Reviewed for the Miami Gay and Lesbian Film Festival.
Prior to one of the most frustrating Q&A segments I’ve ever faced — of which the first audience question was “are you straight or gay” to its lead actor — I sat through a rather pleasant treat of a movie. Having followed an afternoon of actual Eurovision Finals though, where a brilliant performer achieved a very deserved win, Cupcakes didn’t quite live up to just how fun the real event it’s based on really is.
As light and fluffy as the title implies, Cupcakes toys with Eurovision by having a group of neighbors who write a simple song to cheer up a friend chosen to represent Israel at the competition. Of course, in this case, it’s Universong, but it all remains pretty similar. For those who aren’t aware of the competition’s rules: after a night of camp and extravagant (and sometimes embarrassing) performances, points are awarded by each nation (1-6, 8, 10, and 12 to each song/country) until a winner is found. Needless to say, everyone strives to either win or to make a memorable performance, often accompanied by baffling camerawork and costumes.
Watching the film, it’s unsure as to whether writer/director Eytan Fox and co-writer Eli Bijaoui harbor ill-will towards Eurovision, given the way that they present both the showrunners and competitors solely as people uninterested in real feeling, but rather just crazy looks and ratings. The catchy and sweet tune written for their down-on-her-luck friend that gives them their big break, “A Song for Anat,” (written by Scissor Sisters’ Babydaddy) is butchered and morphed into a sloppy electro-pop tune by Israeli backers. It’s a clear commentary on how a country is willing to toss aside something genuine for the sake of making a big show and shoving its performers into outfits more over the top than you’d find in The Hunger Games. As much as the critique of Eurovision is sometimes on point, the film doesn’t totally capture just how much the competition brings people together.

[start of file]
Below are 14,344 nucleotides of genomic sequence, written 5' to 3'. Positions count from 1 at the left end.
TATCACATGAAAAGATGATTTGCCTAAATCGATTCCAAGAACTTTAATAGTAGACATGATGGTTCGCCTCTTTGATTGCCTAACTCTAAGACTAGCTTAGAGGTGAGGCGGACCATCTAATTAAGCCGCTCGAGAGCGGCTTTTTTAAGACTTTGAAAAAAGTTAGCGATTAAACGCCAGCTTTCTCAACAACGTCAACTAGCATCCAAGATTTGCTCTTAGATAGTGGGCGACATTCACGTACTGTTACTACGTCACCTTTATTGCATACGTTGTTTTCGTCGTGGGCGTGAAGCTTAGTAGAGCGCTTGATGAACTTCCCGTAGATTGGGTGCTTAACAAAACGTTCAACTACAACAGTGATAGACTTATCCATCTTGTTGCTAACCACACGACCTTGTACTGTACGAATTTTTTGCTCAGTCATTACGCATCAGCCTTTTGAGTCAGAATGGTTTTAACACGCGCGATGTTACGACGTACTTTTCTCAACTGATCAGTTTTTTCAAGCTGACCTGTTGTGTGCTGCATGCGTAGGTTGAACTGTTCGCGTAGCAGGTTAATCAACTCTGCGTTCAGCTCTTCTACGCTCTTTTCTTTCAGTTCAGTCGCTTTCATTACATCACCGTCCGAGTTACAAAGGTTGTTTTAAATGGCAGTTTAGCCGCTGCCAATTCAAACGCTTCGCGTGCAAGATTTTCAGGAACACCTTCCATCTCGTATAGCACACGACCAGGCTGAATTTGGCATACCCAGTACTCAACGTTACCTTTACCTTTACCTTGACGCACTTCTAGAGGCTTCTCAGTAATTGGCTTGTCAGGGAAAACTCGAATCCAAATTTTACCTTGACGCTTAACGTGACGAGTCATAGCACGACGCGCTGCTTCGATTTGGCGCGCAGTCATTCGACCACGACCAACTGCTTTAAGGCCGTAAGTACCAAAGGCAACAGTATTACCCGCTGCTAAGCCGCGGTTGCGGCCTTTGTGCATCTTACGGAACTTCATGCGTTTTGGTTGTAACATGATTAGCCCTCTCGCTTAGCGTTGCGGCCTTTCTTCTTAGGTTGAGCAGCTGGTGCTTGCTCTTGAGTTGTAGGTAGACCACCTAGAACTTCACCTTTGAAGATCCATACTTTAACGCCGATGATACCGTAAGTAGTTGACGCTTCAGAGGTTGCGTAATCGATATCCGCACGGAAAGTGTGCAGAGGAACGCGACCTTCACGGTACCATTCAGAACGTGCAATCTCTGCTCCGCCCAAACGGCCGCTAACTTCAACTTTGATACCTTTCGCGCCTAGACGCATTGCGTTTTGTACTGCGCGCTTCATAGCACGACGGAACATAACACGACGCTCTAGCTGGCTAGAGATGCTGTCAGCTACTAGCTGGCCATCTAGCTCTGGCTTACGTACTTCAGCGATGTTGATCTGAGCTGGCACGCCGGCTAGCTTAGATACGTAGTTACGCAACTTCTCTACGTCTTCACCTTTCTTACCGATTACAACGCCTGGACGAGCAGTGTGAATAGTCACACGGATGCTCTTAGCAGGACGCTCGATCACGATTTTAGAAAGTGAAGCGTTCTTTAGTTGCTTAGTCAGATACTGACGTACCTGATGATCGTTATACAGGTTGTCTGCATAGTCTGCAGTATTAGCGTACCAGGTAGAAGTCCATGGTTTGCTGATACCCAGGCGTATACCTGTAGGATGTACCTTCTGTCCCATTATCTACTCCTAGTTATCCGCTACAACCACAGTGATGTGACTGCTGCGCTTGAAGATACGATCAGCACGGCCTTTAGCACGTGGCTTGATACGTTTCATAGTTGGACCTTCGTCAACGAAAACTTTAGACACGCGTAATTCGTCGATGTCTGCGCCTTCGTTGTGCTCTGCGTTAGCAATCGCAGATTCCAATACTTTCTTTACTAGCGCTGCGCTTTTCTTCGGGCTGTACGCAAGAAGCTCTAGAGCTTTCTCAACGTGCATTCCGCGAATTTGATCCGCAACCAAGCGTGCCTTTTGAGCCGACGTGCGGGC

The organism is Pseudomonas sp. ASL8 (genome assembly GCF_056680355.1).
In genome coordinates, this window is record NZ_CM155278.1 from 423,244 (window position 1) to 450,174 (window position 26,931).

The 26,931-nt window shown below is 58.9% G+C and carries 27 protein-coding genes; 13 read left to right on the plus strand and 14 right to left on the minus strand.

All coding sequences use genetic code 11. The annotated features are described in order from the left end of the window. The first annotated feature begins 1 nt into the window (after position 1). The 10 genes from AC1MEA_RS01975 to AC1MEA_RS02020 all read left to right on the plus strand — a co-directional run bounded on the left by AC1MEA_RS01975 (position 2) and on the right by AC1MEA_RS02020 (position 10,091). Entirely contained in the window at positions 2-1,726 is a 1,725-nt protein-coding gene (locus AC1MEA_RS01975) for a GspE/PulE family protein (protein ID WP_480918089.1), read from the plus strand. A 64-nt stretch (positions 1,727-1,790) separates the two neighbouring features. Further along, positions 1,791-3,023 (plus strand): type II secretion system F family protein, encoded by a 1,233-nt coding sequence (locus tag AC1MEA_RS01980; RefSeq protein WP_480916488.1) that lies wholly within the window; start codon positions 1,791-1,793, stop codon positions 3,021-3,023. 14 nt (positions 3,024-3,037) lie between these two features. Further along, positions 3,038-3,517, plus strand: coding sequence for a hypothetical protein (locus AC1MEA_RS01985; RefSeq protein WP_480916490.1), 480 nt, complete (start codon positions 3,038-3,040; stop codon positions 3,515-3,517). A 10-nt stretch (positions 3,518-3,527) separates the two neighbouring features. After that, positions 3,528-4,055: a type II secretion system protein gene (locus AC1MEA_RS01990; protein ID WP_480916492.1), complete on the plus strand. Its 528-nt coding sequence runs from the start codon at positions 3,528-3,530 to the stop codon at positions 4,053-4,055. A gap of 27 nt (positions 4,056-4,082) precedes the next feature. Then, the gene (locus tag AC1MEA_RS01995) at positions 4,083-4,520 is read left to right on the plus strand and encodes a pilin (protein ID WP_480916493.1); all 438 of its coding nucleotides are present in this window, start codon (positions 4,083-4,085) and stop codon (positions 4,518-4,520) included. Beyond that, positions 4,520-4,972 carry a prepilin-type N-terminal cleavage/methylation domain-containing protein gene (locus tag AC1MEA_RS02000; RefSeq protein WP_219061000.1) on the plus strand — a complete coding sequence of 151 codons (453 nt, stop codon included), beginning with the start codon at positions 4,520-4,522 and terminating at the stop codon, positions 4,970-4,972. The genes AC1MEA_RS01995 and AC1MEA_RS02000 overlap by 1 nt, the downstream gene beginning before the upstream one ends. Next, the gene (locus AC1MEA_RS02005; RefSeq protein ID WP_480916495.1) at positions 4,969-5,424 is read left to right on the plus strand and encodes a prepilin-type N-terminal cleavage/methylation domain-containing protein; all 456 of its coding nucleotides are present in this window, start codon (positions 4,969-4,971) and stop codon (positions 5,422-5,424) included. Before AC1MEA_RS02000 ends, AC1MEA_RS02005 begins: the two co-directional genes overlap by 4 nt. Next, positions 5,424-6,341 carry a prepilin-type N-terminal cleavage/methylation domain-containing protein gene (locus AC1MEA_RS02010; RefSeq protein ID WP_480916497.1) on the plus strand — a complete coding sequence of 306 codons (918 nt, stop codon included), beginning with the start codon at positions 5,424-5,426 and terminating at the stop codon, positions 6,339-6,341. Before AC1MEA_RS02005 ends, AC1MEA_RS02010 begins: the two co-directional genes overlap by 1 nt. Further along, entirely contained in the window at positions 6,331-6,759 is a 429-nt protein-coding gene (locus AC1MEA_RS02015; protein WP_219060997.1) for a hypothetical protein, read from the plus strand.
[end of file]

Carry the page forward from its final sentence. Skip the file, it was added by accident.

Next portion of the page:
What the film does bring together though is the five-woman-one-man group of neighbors, which is easily its most charming feature. Whether it’s banding together to cheer up a down friend, getting excited over romantic prospects, or simply singing along to random pop tunes and former Eurovision songs, it’s delightful to watch them interact. You have the popular blogger, the tired housewife, the queer musician, the aspiring politician, the beauty queen turned lawyer, and the man dating a closeted hummus poster boy. They may not sound like much, but they pop on screen. Fox and Bijaoui give just enough of a glimpse into each of their lives to care about them, but it would have been nice to see more of a few that seemed to get all but entirely excluded by the end, as well as seen some different outcomes for its lead character.
Cupcakes doesn’t totally achieve the delight that watching Eurovision might (and the inclusion of some typo-laden subtitles at my screening didn’t help the experience), but considering just how much it is influenced by the traditions of the musical comedy genre, there’s a lot of fun to be had regardless.
Cupcakes was the opening night film at the Miami Gay and Lesbian Film Festival on May 10th.
Directed by Eytan Fox; written by Eli Bijaoui & Eytan Fox; starring Efrat Dor, Dana Ivgy, Keren Berger, Ofer Shechter, Yael Bar-Zohar, and Anat Waxman; 92 minutes.